The East London Garden Society

Dicamba Herbicide Wreaks Havoc

Soya Bean Crops

Above: Soya Bean-crops damaged by using Dicambra

The rapid emergence of glyphosate‐resistant super‐weeds has led to the development and use of even more toxic herbicides, including dicamba, which has been clearly linked to non‐Hodgkins lymphoma.

While the chemical technology industry, led by Monsanto, claimed genetically engineered glyphosate‐resistant crops would reduce the need for herbicides, usage has steadily and significantly risen since the advent of GE seeds. What’s worse, the rapid emergence of chemical‐resistant super‐weeds has led to the development and use of even more toxic herbicides.

This includes 2,4‐D and dicamba, both of which have been clearly linked to non‐Hodgkins lymphoma, a type of blood cancer originating in the lymphatic system. Dicamba has also been implicated in canine malignant lymphoma, raising the risk by as much as 70 percent in some dogs following exposure.

The US Environmental Protection Agency (EPA) has also approved more than one hundred different pesticide formulations to address growing weed resistance, the synergistic effect of which makes them more poisonous. Synergy happens when two or more compounds combine to create an effect that is larger than the sum of their parts.

It’s alarming to see just how common it’s been for the EPA to ignore how these chemical mixtures might endanger the health of our environment. It’s pretty clear that chemical companies knew about these potential dangers, but the EPA never bothered to demand this information from them or dig a little deeper to find it for themselves.

Monsanto released Roundup Ready 2 Xtend soybeans ‐ a stacked trait seed engineered to tolerate both Roundup and dicamba. The problem was, the company had not yet received EPA approval for the herbicide designed to go with these new seeds. As a result, farmers who bought the seed took to illegally spraying old dicamba‐based herbicides on their crops. The result was devastating for neighbouring farms, where crops and plants withered and died.

Monsanto was sharply criticised for releasing dicamba‐resistant seeds before receiving approval for the less drift‐prone herbicide, but the company simply blamed the off‐target damage on the farmers, taking no responsibility for the catch‐22 they’d created.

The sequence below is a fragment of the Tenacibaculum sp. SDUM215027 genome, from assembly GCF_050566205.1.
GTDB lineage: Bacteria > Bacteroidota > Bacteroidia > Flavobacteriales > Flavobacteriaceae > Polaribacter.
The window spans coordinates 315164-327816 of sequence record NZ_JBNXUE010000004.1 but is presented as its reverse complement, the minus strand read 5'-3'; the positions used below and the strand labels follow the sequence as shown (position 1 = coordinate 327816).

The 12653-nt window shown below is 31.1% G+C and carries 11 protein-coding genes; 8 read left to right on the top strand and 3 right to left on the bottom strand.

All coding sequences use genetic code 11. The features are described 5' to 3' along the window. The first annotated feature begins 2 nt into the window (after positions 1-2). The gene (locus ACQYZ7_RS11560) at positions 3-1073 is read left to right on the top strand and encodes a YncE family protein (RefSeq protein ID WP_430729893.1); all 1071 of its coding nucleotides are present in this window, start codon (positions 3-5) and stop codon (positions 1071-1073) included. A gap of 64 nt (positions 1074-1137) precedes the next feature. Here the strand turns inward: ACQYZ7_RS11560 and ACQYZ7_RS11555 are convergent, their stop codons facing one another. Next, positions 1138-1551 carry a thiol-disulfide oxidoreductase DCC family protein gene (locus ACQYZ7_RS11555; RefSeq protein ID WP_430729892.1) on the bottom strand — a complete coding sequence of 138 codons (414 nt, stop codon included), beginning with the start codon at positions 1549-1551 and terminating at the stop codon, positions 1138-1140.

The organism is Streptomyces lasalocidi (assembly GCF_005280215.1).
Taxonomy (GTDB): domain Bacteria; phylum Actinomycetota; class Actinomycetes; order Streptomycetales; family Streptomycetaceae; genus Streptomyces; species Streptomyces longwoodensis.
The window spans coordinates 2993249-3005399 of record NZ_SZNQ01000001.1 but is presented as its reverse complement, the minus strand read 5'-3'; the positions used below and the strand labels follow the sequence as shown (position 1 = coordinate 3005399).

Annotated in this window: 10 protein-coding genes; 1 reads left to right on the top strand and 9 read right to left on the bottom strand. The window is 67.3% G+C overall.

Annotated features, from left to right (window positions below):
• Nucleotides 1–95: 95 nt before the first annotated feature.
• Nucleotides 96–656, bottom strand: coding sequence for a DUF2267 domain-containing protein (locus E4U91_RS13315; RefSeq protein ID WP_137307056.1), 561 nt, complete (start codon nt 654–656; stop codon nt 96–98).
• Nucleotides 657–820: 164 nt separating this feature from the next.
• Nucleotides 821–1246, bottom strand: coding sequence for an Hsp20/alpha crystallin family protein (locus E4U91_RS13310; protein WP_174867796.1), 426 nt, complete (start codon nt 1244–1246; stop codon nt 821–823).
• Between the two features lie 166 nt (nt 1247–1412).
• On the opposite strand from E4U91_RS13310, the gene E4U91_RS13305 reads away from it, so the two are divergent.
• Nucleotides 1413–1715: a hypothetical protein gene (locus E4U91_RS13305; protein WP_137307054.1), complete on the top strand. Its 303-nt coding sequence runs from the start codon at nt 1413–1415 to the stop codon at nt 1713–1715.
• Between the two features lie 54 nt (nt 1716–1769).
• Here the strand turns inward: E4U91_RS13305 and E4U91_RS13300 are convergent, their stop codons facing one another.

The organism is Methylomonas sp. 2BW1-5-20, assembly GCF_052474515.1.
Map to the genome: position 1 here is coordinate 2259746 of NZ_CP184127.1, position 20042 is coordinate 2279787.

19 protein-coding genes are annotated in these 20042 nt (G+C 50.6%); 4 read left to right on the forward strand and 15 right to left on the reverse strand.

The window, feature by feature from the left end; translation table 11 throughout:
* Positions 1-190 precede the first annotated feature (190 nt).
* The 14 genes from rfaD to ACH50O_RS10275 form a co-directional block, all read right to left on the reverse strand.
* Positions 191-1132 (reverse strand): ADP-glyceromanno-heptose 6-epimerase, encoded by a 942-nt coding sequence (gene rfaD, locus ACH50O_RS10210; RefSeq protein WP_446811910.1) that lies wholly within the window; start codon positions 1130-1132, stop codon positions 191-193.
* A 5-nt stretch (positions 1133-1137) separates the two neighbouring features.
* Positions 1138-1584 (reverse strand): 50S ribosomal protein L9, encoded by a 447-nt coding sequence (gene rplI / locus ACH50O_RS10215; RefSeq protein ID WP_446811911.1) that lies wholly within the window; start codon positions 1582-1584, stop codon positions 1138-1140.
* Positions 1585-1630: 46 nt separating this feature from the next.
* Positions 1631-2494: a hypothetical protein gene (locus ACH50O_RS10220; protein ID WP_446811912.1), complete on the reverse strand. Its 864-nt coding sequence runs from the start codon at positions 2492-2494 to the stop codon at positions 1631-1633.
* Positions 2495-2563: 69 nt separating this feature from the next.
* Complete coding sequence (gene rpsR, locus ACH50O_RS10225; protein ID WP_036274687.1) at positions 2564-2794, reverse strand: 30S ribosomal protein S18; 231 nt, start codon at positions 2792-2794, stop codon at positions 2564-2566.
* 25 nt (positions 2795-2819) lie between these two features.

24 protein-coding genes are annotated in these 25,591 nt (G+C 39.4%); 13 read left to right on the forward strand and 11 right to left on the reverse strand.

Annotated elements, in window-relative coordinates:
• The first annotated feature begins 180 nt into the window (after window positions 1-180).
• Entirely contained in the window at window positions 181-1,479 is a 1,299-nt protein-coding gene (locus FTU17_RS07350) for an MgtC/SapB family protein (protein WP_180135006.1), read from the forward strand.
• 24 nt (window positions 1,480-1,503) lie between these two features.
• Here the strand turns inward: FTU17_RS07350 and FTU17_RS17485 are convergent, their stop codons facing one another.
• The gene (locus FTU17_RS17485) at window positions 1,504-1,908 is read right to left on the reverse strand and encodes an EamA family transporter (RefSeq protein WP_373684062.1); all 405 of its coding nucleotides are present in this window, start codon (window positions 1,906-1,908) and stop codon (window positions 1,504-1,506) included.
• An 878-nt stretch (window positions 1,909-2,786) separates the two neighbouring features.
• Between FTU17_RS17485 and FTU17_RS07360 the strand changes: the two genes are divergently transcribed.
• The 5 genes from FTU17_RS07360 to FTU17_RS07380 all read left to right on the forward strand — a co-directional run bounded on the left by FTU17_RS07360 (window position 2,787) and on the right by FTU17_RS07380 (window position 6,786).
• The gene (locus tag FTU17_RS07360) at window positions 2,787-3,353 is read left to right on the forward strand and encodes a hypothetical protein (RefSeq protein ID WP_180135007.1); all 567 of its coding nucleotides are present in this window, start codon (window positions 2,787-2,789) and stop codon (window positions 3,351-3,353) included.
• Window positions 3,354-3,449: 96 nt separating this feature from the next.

Now that XtendiMax with Vapour Grip herbicide is available, real‐world effects suggest the chemical technology supposed to make this herbicide safe to use falls far short of expectations. In fact, it is turning out to be just as bad for neighbours of those using XtendiMax with Vapour Grip as previously, when illegal dicamba formulations were used.

As the growing season entered its peak in the summer of 2017, farmers began posting startling pictures on social media showing fields of beans, peach orchards and vegetable gardens withering away. The photographs served as early warnings of a crisis that has damaged millions of acres of farmland.

According to farmers, new versions of the herbicide dicamba developed by Monsanto and BASF, have drifted across fields to crops unable to withstand it. As the crisis intensifies, new details provided to Reuters by independent researchers and regulators, and previously unreported testimony by a company employee, demonstrate the unusual way Monsanto introduced its product. The approach, in which Monsanto prevented key independent testing of its product, went unchallenged by the EPA and nearly every state regulator.

Normally, when a new pesticide is developed, the company will commission tests that are then shared with regulators. Samples of the chemical are also shared with universities for analysis and testing. Together, regulators and researchers then assess the product’s safety and effectiveness.

According to Reuters:
“Monsanto’s Vice President of Global Strategy, Scott Partridge, said the company prevented the testing because it was unnecessary. He said the company believed the product was less volatile than a previous dicamba formula that researchers found could be used safely. To get meaningful data takes a long, long time. This product needed to get into the hands of growers.”

Monsanto employee Boyd Carey explained the company’s rationale for refusing volatility, paints a very different picture. Boyd Carey is on record as stating, the University of Arkansas nor any other university was given the opportunity to test Vapour Grip in fear that the results may jeopardize the federal label.

These revelations present a clear picture of Monsanto as a company that peddles some of the most toxic products on the market and hides the truth from the world until it’s forced to do so through the legal discovery process, and are a company that hires academics, scientists and journalists, and hides their connections and financial ties.